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I’m under debt review. Can I withdraw cash from my pension to buy a house?

The only time you may access these funds is if you leave your employer.

I am 47 years old, renting a house and I’m currently under debt review. I am only contributing to my employer’s provident fund. I want to know whether a partial withdrawal of funds is possible? I need the funds to purchase or construct a house.

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Thank you for your question about whether you can access your pension or provident funds when you are undergoing debt review.

Unfortunately, while you are still employed by your employer, the legislation does not permit you to access the funds in your pension or provident fund. The only time you may access these funds is if you leave your employer. If you resign or are retrenched from your employment, you will be able to access any money invested in your pension or provident fund.

In the event of resignation or retrenchment, you have the option to make a full cash withdrawal from your retirement funds, bearing in mind that the funds will be taxed as per the withdrawal benefit table which is higher tax rate than on retirement. If you choose not to withdraw your retirement funds on retrenchment or resignation, you may elect to move your money into a preservation fund or transfer the capital into a retirement annuity thereby preserving your money for your retirement years.

In the event of retirement or retrenchment, any withdrawals made from your retirement funds will be taxed as per the withdrawal tax table below:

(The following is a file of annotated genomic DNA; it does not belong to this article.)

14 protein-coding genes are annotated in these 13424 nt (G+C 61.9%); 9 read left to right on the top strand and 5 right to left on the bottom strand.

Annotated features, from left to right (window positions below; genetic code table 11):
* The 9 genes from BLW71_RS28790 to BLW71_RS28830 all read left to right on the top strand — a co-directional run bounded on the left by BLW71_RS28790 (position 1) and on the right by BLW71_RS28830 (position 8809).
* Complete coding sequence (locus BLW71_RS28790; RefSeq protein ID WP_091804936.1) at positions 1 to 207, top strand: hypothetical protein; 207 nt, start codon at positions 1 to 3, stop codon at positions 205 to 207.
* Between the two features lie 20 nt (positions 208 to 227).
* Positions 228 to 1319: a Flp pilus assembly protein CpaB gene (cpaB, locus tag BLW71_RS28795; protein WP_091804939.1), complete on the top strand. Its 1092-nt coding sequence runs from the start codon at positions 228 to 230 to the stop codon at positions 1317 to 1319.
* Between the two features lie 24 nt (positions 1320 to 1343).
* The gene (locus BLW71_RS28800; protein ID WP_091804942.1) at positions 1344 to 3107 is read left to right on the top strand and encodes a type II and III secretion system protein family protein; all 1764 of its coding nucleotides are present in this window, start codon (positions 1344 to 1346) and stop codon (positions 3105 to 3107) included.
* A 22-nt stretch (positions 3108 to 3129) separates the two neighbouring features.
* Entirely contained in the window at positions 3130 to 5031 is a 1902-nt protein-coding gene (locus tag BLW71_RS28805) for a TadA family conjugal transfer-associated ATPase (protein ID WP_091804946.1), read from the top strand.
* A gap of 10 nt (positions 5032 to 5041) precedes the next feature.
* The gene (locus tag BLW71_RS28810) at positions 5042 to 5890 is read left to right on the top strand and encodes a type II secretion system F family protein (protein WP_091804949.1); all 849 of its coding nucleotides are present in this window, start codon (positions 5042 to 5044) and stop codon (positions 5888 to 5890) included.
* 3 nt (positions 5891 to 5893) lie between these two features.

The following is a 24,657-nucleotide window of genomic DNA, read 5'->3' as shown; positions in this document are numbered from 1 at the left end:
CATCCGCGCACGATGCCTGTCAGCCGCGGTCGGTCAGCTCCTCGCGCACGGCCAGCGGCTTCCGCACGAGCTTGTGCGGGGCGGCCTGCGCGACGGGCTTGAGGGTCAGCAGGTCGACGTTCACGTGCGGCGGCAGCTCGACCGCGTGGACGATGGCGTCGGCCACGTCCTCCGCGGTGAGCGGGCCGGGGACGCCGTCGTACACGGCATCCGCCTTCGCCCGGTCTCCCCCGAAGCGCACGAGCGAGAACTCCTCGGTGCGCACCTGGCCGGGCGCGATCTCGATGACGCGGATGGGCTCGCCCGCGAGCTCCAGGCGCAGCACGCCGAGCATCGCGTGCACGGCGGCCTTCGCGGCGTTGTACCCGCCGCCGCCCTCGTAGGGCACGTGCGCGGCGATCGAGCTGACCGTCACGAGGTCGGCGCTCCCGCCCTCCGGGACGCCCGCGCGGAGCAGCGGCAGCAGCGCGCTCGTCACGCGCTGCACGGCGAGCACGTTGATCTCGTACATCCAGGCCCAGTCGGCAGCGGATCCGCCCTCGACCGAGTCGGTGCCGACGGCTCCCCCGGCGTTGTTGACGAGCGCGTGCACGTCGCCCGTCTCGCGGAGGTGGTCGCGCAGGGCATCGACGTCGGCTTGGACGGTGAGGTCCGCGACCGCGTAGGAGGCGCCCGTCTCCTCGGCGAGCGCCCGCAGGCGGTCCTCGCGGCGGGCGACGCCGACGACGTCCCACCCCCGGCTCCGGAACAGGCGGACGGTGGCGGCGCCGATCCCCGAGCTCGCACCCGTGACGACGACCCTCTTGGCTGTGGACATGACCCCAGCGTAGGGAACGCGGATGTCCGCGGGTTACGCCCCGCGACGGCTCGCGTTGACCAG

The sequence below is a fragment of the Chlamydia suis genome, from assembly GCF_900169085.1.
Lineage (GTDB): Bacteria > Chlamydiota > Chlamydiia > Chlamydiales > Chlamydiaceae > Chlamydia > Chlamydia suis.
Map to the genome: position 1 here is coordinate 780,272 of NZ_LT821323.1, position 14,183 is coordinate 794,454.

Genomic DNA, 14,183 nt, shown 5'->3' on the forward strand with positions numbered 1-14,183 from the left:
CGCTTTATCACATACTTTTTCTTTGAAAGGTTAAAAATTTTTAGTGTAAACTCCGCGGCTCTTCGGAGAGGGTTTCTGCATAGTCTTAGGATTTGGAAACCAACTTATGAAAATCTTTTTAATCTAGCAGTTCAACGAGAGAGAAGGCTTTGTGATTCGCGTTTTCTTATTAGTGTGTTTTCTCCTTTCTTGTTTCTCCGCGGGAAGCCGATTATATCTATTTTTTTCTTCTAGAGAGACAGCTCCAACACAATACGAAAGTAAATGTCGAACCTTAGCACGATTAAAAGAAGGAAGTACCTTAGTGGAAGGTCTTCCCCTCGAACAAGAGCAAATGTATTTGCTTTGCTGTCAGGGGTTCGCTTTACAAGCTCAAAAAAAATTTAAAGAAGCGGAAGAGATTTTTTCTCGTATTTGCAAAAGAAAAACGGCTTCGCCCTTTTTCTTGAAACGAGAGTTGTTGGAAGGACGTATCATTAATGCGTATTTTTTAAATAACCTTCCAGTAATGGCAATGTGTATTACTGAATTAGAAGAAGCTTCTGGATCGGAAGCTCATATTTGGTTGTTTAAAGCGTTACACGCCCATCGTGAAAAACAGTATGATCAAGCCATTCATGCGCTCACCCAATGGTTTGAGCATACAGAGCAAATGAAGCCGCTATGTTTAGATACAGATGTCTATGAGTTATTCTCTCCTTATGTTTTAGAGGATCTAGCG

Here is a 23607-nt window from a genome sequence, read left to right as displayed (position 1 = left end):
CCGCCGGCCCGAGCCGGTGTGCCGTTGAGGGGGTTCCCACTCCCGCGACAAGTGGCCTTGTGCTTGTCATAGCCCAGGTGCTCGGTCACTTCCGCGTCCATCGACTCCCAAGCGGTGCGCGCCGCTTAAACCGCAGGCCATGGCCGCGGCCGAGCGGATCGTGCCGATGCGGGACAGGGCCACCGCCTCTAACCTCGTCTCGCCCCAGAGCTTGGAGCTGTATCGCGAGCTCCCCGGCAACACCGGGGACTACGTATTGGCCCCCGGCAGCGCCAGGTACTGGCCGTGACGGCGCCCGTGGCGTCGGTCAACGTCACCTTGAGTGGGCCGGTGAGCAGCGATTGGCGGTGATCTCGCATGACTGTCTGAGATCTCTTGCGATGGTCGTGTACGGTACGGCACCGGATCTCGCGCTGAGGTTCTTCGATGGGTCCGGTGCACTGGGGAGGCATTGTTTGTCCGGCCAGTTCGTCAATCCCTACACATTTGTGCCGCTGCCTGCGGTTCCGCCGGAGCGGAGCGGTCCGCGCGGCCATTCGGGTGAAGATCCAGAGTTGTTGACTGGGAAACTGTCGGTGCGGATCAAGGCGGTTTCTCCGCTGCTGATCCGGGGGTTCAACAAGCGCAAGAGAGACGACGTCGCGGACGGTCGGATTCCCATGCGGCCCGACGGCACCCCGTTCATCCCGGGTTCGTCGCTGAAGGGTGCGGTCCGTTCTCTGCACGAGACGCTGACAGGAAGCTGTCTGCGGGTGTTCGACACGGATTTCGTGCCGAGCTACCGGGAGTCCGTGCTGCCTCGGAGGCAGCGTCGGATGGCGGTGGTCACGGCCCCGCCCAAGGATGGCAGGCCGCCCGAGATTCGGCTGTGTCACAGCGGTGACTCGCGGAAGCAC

Withdrawal tax table 

Taxable income (R)​ Rate of tax (R)​
1 – 25 000​ ​0%
​25 001 – 660 000 ​18% of taxable income above 25 000
​660 001 – 990 000 ​114 300 + 27% of taxable income above 660 000
​990 001 and above ​​203 400 + 36% of taxable income above 990 000

As the legislation currently stands, once you retire from a provident fund, you may access the full lump sum amount subject to tax as per the retirement benefit tax table. With effect from March 1, 2021, when retiring from a provident fund, the proceeds from the fund will be subject to annuitisation where you will be required to use two-thirds of the proceeds to purchase either a living annuity or a life annuity, which would, in turn, provide an annuity income. The tax table that the retirement lump sum benefit is taxed is below.

Retirement tax table 

Taxable income (R) ​Rate of tax (R)
1 – 500 000​ ​0% of taxable income​
​500 001 – 700 000​ ​18% of taxable income above 500 000
700 001 – 1 050 000​ ​​36 000 + 27% of taxable income above 700 000
​1 050 001 and above ​130 500 + 36% of taxable income above 1 050 000

Bear in mind that while you are under debt review you may not incur any new debt as the process is aimed at becoming debt-free. This is a beneficial process that aims to educate consumers about debt and how to manage debt in the future. Once you are out of debt review, you should become eligible to take on new debt, after which you may apply for a mortgage to purchase a home.

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If it was possible to do it, then you’d have to make sure you’d have sufficient funding post retirement….like inheriting wealthy, or live with your kids

😉

Otherwise, bad move. It’s called a “retirement” fund for good reason, and not a “housing development fund”.

Spending tomorrow’s money on things you want today is never smart….you will only spend your dying days in destitution and penury!

End of comments.

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